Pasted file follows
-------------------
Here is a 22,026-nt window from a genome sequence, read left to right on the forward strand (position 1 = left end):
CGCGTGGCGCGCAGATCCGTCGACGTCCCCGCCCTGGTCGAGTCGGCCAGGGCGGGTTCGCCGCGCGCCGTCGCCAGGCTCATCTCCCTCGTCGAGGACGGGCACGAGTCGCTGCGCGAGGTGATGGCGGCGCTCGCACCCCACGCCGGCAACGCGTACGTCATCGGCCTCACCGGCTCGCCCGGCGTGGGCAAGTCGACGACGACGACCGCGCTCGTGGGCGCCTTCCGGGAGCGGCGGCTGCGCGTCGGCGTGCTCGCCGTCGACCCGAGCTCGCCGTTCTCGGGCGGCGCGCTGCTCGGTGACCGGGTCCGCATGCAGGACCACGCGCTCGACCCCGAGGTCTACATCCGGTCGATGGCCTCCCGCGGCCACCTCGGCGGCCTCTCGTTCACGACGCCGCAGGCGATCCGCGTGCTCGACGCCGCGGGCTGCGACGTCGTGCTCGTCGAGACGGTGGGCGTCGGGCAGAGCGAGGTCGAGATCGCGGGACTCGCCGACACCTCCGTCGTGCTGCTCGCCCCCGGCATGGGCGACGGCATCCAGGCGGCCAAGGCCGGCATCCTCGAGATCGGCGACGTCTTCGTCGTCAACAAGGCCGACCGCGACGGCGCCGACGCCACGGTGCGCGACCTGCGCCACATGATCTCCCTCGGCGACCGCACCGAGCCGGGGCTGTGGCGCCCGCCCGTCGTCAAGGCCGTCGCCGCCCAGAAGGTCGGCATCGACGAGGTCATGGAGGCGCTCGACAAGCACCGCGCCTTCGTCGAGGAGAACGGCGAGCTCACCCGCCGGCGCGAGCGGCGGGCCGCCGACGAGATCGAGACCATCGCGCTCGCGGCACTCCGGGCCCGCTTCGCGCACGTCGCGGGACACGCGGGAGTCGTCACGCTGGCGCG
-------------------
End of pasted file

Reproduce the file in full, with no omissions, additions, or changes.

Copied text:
Here is a 22,026-nt window from a genome sequence, read left to right on the forward strand (position 1 = left end):
CGCGTGGCGCGCAGATCCGTCGACGTCCCCGCCCTGGTCGAGTCGGCCAGGGCGGGTTCGCCGCGCGCCGTCGCCAGGCTCATCTCCCTCGTCGAGGACGGGCACGAGTCGCTGCGCGAGGTGATGGCGGCGCTCGCACCCCACGCCGGCAACGCGTACGTCATCGGCCTCACCGGCTCGCCCGGCGTGGGCAAGTCGACGACGACGACCGCGCTCGTGGGCGCCTTCCGGGAGCGGCGGCTGCGCGTCGGCGTGCTCGCCGTCGACCCGAGCTCGCCGTTCTCGGGCGGCGCGCTGCTCGGTGACCGGGTCCGCATGCAGGACCACGCGCTCGACCCCGAGGTCTACATCCGGTCGATGGCCTCCCGCGGCCACCTCGGCGGCCTCTCGTTCACGACGCCGCAGGCGATCCGCGTGCTCGACGCCGCGGGCTGCGACGTCGTGCTCGTCGAGACGGTGGGCGTCGGGCAGAGCGAGGTCGAGATCGCGGGACTCGCCGACACCTCCGTCGTGCTGCTCGCCCCCGGCATGGGCGACGGCATCCAGGCGGCCAAGGCCGGCATCCTCGAGATCGGCGACGTCTTCGTCGTCAACAAGGCCGACCGCGACGGCGCCGACGCCACGGTGCGCGACCTGCGCCACATGATCTCCCTCGGCGACCGCACCGAGCCGGGGCTGTGGCGCCCGCCCGTCGTCAAGGCCGTCGCCGCCCAGAAGGTCGGCATCGACGAGGTCATGGAGGCGCTCGACAAGCACCGCGCCTTCGTCGAGGAGAACGGCGAGCTCACCCGCCGGCGCGAGCGGCGGGCCGCCGACGAGATCGAGACCATCGCGCTCGCGGCACTCCGGGCCCGCTTCGCGCACGTCGCGGGACACGCGGGAGTCGTCACGCTGGCGCG